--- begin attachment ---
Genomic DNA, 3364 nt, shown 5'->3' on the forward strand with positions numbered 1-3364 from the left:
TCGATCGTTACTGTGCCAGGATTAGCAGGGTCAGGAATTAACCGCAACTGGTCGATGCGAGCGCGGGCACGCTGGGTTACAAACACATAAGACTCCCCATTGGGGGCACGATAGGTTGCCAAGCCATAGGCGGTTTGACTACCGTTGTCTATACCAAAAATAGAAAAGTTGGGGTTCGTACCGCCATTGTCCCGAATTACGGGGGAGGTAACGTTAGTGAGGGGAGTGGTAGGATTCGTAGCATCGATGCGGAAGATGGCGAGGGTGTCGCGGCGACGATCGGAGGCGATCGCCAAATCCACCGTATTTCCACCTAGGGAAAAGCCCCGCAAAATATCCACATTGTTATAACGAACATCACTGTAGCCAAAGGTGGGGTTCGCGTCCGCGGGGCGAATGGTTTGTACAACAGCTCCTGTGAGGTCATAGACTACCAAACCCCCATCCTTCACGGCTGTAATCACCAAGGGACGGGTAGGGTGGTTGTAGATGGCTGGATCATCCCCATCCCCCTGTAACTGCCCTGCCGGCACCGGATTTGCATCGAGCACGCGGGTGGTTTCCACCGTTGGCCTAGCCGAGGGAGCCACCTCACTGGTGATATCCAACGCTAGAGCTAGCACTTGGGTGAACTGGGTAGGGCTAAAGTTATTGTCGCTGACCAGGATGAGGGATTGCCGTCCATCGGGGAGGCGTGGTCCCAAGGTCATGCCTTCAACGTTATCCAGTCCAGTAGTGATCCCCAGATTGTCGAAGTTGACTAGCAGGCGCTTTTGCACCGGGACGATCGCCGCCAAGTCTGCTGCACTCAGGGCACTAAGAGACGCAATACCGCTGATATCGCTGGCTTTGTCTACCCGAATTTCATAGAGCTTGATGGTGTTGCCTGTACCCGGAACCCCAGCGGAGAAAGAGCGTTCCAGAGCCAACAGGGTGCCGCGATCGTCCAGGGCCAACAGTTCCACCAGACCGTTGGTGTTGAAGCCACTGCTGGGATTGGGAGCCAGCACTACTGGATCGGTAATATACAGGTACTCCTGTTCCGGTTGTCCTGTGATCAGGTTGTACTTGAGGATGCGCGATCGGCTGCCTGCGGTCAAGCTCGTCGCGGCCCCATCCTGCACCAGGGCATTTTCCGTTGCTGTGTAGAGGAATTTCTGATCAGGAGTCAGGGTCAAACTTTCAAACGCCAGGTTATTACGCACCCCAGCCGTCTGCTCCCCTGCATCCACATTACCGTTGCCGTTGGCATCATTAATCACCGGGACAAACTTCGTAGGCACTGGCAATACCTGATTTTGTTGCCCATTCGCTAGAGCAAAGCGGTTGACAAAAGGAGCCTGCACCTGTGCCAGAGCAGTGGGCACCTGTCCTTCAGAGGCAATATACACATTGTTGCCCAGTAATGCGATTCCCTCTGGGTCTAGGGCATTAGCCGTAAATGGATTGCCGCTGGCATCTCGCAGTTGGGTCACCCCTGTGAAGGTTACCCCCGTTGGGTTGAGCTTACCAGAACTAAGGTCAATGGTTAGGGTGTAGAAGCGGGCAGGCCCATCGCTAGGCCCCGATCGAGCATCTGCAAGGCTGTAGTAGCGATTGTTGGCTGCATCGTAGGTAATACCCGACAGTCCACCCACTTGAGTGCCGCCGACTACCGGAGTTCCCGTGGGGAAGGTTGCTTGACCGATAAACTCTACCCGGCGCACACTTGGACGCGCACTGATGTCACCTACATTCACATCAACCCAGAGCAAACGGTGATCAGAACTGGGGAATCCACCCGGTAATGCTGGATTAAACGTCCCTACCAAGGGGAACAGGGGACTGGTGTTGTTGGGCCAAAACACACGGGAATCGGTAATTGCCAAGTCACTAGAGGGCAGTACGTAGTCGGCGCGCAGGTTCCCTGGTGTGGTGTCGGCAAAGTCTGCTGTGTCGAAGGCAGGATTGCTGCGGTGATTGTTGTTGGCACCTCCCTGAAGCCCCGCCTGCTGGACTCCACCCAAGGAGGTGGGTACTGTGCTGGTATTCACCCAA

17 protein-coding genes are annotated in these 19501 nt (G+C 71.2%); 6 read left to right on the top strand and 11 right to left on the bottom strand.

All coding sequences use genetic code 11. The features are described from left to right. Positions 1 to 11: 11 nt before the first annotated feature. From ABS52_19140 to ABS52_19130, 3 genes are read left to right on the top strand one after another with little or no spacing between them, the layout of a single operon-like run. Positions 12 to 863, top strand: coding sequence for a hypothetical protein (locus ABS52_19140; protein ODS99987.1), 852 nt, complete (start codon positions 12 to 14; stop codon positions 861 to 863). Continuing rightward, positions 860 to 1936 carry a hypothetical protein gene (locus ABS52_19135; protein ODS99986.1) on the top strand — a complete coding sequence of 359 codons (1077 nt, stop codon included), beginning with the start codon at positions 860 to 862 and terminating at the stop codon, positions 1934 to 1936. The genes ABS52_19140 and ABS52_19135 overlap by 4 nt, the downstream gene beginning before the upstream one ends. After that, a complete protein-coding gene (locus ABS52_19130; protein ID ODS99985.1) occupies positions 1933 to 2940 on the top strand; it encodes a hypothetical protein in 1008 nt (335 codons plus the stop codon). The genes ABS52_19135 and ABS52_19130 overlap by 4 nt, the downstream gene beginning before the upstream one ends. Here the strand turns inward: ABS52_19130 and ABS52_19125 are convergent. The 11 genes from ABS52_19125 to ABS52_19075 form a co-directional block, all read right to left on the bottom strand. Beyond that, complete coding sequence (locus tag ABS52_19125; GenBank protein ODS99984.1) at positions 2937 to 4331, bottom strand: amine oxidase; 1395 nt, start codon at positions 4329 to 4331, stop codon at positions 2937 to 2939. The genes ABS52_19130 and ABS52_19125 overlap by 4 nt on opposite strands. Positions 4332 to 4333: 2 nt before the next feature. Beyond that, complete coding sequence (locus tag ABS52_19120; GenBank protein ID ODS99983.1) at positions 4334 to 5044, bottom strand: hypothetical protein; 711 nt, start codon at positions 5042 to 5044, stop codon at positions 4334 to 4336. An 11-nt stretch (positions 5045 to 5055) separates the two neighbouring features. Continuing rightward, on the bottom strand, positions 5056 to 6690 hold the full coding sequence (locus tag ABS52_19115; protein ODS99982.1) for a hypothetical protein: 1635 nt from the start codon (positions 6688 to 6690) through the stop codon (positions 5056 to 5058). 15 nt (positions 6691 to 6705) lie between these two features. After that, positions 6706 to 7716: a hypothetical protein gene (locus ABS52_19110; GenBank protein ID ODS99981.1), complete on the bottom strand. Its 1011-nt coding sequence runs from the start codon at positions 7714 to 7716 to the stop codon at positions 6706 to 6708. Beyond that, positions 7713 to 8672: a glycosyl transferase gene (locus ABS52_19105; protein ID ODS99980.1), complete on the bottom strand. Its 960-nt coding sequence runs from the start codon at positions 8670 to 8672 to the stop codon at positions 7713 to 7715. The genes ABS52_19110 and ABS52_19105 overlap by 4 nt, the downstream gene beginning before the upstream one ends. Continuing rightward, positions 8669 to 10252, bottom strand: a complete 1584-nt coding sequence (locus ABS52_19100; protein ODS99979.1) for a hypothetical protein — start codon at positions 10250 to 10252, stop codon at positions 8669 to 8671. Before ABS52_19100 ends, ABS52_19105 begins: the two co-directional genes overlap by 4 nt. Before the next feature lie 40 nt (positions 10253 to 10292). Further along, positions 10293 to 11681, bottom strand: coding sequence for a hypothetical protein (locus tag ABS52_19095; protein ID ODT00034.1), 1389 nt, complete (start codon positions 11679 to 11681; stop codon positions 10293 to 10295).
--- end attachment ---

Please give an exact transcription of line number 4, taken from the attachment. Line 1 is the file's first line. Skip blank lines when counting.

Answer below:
All coding sequences use genetic code 11. The features are described from left to right. Positions 1 to 11: 11 nt before the first annotated feature. From ABS52_19140 to ABS52_19130, 3 genes are read left to right on the top strand one after another with little or no spacing between them, the layout of a single operon-like run. Positions 12 to 863, top strand: coding sequence for a hypothetical protein (locus ABS52_19140; protein ODS99987.1), 852 nt, complete (start codon positions 12 to 14; stop codon positions 861 to 863). Continuing rightward, positions 860 to 1936 carry a hypothetical protein gene (locus ABS52_19135; protein ODS99986.1) on the top strand — a complete coding sequence of 359 codons (1077 nt, stop codon included), beginning with the start codon at positions 860 to 862 and terminating at the stop codon, positions 1934 to 1936. The genes ABS52_19140 and ABS52_19135 overlap by 4 nt, the downstream gene beginning before the upstream one ends. After that, a complete protein-coding gene (locus ABS52_19130; protein ID ODS99985.1) occupies positions 1933 to 2940 on the top strand; it encodes a hypothetical protein in 1008 nt (335 codons plus the stop codon). The genes ABS52_19135 and ABS52_19130 overlap by 4 nt, the downstream gene beginning before the upstream one ends. Here the strand turns inward: ABS52_19130 and ABS52_19125 are convergent. The 11 genes from ABS52_19125 to ABS52_19075 form a co-directional block, all read right to left on the bottom strand. Beyond that, complete coding sequence (locus tag ABS52_19125; GenBank protein ODS99984.1) at positions 2937 to 4331, bottom strand: amine oxidase; 1395 nt, start codon at positions 4329 to 4331, stop codon at positions 2937 to 2939. The genes ABS52_19130 and ABS52_19125 overlap by 4 nt on opposite strands. Positions 4332 to 4333: 2 nt before the next feature. Beyond that, complete coding sequence (locus tag ABS52_19120; GenBank protein ID ODS99983.1) at positions 4334 to 5044, bottom strand: hypothetical protein; 711 nt, start codon at positions 5042 to 5044, stop codon at positions 4334 to 4336. An 11-nt stretch (positions 5045 to 5055) separates the two neighbouring features. Continuing rightward, on the bottom strand, positions 5056 to 6690 hold the full coding sequence (locus tag ABS52_19115; protein ODS99982.1) for a hypothetical protein: 1635 nt from the start codon (positions 6688 to 6690) through the stop codon (positions 5056 to 5058). 15 nt (positions 6691 to 6705) lie between these two features. After that, positions 6706 to 7716: a hypothetical protein gene (locus ABS52_19110; GenBank protein ID ODS99981.1), complete on the bottom strand. Its 1011-nt coding sequence runs from the start codon at positions 7714 to 7716 to the stop codon at positions 6706 to 6708. Beyond that, positions 7713 to 8672: a glycosyl transferase gene (locus ABS52_19105; protein ID ODS99980.1), complete on the bottom strand. Its 960-nt coding sequence runs from the start codon at positions 8670 to 8672 to the stop codon at positions 7713 to 7715. The genes ABS52_19110 and ABS52_19105 overlap by 4 nt, the downstream gene beginning before the upstream one ends. Continuing rightward, positions 8669 to 10252, bottom strand: a complete 1584-nt coding sequence (locus ABS52_19100; protein ODS99979.1) for a hypothetical protein — start codon at positions 10250 to 10252, stop codon at positions 8669 to 8671. Before ABS52_19100 ends, ABS52_19105 begins: the two co-directional genes overlap by 4 nt. Before the next feature lie 40 nt (positions 10253 to 10292). Further along, positions 10293 to 11681, bottom strand: coding sequence for a hypothetical protein (locus tag ABS52_19095; protein ID ODT00034.1), 1389 nt, complete (start codon positions 11679 to 11681; stop codon positions 10293 to 10295).